Typically, the solution isn’t something straight “off the shelf.” Instead, it’s a combination of product and service offerings that address the buyer’s unique needs.
Consider building a “decision tree” of solutions to recommend in key scenarios your prospects and customers face.
Present your solution
This is the point where you present the solution to your customer’s challenge. Remember: this isn’t about sharing a generic sales presentation that lists every single product feature. Instead, your goal is to communicate the solution – and help prospects understand why it’s the best solution for the challenges.
Content can help you convey the value of your solution. For example, a case study can help a prospect understand how your solution helped a company overcome challenges similar to theirs.
This is also where competitor knowledge comes into play, as you may need to communicate how your solution is a better choice than that of a competitor.
You’ve taken the time to understand a prospect’s challenges and presented a solution to those challenges. But that doesn’t mean the work is done. Next up in the solution-selling methodology is the negotiation stage.
The goal of this stage is to come to an agreement that works for both the buyer and seller. During this stage, the buyer may come to the table with questions and objections, so it’s important to be prepared.
You’ve developed a solution to your customer’s pain points – and get them on board with the value of your solution. After the negotiation process is complete, the only thing left to do is close the deal.
When is solution selling used?
Solution-based selling can be an effective sales approach under the right circumstances. However, it’s not the right sales approach for all scenarios.
For example, many prospects do plenty of self-reflection and research before reaching out to a sales rep. They may come to the table with a clear picture of their challenges – as well as a solution. Let’s say the prospect is shopping for a new web hosting service. They know what their needs are – and which one of your “off the shelf” packages will meet those needs. They simply need advice on making a decision or understanding why your solution is better than a competitor’s.
In this case, solution-based selling may not be the right approach.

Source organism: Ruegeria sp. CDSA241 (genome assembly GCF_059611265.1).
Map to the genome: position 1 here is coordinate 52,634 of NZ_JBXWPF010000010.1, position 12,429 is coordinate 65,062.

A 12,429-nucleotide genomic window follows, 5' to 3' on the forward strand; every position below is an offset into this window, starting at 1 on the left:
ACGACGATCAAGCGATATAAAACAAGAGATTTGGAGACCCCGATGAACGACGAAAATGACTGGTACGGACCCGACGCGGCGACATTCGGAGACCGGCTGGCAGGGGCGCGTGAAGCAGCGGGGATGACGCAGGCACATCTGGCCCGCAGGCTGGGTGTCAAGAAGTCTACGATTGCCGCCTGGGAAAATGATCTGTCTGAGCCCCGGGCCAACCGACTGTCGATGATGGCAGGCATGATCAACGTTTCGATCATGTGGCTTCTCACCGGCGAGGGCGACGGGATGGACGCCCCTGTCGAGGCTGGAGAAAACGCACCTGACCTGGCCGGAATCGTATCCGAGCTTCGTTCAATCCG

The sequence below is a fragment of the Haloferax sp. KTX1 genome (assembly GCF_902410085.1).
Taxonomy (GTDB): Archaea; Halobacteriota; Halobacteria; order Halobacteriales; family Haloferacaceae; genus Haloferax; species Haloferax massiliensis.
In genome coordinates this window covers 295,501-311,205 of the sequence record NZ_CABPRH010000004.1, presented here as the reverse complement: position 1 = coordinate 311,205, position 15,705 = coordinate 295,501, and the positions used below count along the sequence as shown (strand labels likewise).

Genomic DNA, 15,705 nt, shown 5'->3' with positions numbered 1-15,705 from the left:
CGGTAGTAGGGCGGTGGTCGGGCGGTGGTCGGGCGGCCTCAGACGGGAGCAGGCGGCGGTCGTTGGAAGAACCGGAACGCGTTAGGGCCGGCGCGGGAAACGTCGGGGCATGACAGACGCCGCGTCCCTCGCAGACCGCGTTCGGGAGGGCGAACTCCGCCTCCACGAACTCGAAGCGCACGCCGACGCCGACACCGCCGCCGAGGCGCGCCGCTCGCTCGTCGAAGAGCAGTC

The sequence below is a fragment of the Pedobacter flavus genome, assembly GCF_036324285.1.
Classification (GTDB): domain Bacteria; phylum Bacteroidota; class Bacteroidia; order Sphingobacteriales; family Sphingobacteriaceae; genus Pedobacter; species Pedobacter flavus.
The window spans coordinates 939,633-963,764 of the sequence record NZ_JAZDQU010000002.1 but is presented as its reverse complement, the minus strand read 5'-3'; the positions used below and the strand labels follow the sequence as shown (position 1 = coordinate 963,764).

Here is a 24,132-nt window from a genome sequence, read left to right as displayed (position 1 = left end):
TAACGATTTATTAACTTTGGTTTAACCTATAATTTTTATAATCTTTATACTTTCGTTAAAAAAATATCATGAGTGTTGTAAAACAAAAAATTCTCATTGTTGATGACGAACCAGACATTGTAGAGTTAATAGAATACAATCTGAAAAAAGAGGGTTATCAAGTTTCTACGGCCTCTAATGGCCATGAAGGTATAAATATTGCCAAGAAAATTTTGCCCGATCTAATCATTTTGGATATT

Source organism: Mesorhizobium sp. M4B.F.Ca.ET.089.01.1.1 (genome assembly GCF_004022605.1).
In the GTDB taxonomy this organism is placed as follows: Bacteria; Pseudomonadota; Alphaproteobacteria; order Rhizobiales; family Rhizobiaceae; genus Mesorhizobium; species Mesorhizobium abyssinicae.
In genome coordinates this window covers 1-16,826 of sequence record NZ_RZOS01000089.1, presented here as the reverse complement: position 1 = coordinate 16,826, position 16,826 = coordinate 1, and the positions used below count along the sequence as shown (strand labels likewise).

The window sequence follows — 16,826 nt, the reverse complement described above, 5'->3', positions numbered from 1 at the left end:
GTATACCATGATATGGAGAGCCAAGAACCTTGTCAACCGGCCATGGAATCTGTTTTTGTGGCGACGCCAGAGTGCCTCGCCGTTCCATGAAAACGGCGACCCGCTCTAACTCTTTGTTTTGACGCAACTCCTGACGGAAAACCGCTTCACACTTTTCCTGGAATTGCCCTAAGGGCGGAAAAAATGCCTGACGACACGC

However, solution selling can be extremely powerful in situations when a prospect has unique needs that require a bespoke solution. In some cases, they may not be able to clearly articulate their needs – muchless know how to solve them.
For example, a consumer packaged goods (CPG) brand traditionally sold in brick-and-mortar stores is looking to sell directly to customers. They know they need an e-commerce platform, but they’re unsure what problems they’re trying to solve. They need your help defining their challenges and identifying a solution to solve them.
Solution selling is also a great fit when a customer needs a high level of support. For example, a customer deploying an enterprise-wide software solution may need a high level of support for implementation, training, and increasing adoption.
From the seller’s perspective, solution-based selling works best when you have many different products, services, or packages available. For example, you might offer multiple pre-packaged solutions – such as silver, gold, or platinum packages. You may also offer other add-on products and services. These can all be mixed and matched to create a custom solution that addresses your prospect’s challenges.
How is solution selling different from product and consultative selling?
How does solution selling differ from other popular sales methodologies like product selling and consultative selling? Let’s take a closer look.
Solution selling vs. product selling
Product selling is still extremely common. But what exactly is product selling – and how does it differ from solution selling?
Reps who practice product selling focus on communicating the features and benefits of a product or service – without considering the needs of the specific buyer. For example, consider walking into a car dealership. The sales rep starts to push the features and benefits of a newly released sports car. But in reality, you need a larger, family-friendly vehicle.
Product-based selling can be effective for smaller, transactional sales. But for larger, B2B sales, this sales methodology is ineffective.